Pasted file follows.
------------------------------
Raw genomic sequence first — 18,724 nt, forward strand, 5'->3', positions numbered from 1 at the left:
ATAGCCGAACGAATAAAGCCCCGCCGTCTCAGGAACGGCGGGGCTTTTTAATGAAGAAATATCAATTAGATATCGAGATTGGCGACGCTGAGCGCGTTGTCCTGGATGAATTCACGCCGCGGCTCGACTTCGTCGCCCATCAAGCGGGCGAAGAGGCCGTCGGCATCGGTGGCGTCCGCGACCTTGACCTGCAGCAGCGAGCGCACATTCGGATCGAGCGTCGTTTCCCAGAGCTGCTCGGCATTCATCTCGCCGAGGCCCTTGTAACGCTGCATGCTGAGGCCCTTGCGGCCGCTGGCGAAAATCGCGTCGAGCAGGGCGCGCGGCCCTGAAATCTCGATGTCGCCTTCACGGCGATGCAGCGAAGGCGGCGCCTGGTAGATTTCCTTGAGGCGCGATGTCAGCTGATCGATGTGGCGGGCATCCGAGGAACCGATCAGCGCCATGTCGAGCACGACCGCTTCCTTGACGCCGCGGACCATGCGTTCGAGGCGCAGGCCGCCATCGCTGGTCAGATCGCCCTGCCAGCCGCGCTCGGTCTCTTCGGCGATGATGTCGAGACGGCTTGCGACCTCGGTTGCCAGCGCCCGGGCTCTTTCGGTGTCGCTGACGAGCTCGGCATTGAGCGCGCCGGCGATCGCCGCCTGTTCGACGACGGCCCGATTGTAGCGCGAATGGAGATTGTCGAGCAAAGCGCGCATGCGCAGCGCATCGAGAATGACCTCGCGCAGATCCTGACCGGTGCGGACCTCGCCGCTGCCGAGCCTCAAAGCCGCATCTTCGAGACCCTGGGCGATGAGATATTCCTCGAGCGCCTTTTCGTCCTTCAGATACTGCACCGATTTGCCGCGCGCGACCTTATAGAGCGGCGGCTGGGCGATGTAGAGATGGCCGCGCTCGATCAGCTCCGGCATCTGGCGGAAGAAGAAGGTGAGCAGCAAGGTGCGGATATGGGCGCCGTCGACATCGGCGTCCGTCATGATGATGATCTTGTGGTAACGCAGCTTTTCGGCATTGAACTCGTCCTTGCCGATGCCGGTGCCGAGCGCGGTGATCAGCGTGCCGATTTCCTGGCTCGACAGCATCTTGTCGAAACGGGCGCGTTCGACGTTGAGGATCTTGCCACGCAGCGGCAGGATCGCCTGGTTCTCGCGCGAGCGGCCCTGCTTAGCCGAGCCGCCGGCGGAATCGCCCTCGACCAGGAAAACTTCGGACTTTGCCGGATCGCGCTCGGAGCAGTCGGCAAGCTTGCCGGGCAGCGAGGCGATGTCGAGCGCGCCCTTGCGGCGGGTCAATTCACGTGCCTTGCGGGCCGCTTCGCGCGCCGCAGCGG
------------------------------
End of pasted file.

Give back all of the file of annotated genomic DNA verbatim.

Raw genomic sequence first — 18,724 nt, forward strand, 5'->3', positions numbered from 1 at the left:
ATAGCCGAACGAATAAAGCCCCGCCGTCTCAGGAACGGCGGGGCTTTTTAATGAAGAAATATCAATTAGATATCGAGATTGGCGACGCTGAGCGCGTTGTCCTGGATGAATTCACGCCGCGGCTCGACTTCGTCGCCCATCAAGCGGGCGAAGAGGCCGTCGGCATCGGTGGCGTCCGCGACCTTGACCTGCAGCAGCGAGCGCACATTCGGATCGAGCGTCGTTTCCCAGAGCTGCTCGGCATTCATCTCGCCGAGGCCCTTGTAACGCTGCATGCTGAGGCCCTTGCGGCCGCTGGCGAAAATCGCGTCGAGCAGGGCGCGCGGCCCTGAAATCTCGATGTCGCCTTCACGGCGATGCAGCGAAGGCGGCGCCTGGTAGATTTCCTTGAGGCGCGATGTCAGCTGATCGATGTGGCGGGCATCCGAGGAACCGATCAGCGCCATGTCGAGCACGACCGCTTCCTTGACGCCGCGGACCATGCGTTCGAGGCGCAGGCCGCCATCGCTGGTCAGATCGCCCTGCCAGCCGCGCTCGGTCTCTTCGGCGATGATGTCGAGACGGCTTGCGACCTCGGTTGCCAGCGCCCGGGCTCTTTCGGTGTCGCTGACGAGCTCGGCATTGAGCGCGCCGGCGATCGCCGCCTGTTCGACGACGGCCCGATTGTAGCGCGAATGGAGATTGTCGAGCAAAGCGCGCATGCGCAGCGCATCGAGAATGACCTCGCGCAGATCCTGACCGGTGCGGACCTCGCCGCTGCCGAGCCTCAAAGCCGCATCTTCGAGACCCTGGGCGATGAGATATTCCTCGAGCGCCTTTTCGTCCTTCAGATACTGCACCGATTTGCCGCGCGCGACCTTATAGAGCGGCGGCTGGGCGATGTAGAGATGGCCGCGCTCGATCAGCTCCGGCATCTGGCGGAAGAAGAAGGTGAGCAGCAAGGTGCGGATATGGGCGCCGTCGACATCGGCGTCCGTCATGATGATGATCTTGTGGTAACGCAGCTTTTCGGCATTGAACTCGTCCTTGCCGATGCCGGTGCCGAGCGCGGTGATCAGCGTGCCGATTTCCTGGCTCGACAGCATCTTGTCGAAACGGGCGCGTTCGACGTTGAGGATCTTGCCACGCAGCGGCAGGATCGCCTGGTTCTCGCGCGAGCGGCCCTGCTTAGCCGAGCCGCCGGCGGAATCGCCCTCGACCAGGAAAACTTCGGACTTTGCCGGATCGCGCTCGGAGCAGTCGGCAAGCTTGCCGGGCAGCGAGGCGATGTCGAGCGCGCCCTTGCGGCGGGTCAATTCACGTGCCTTGCGGGCCGCTTCGCGCGCCGCAGCGG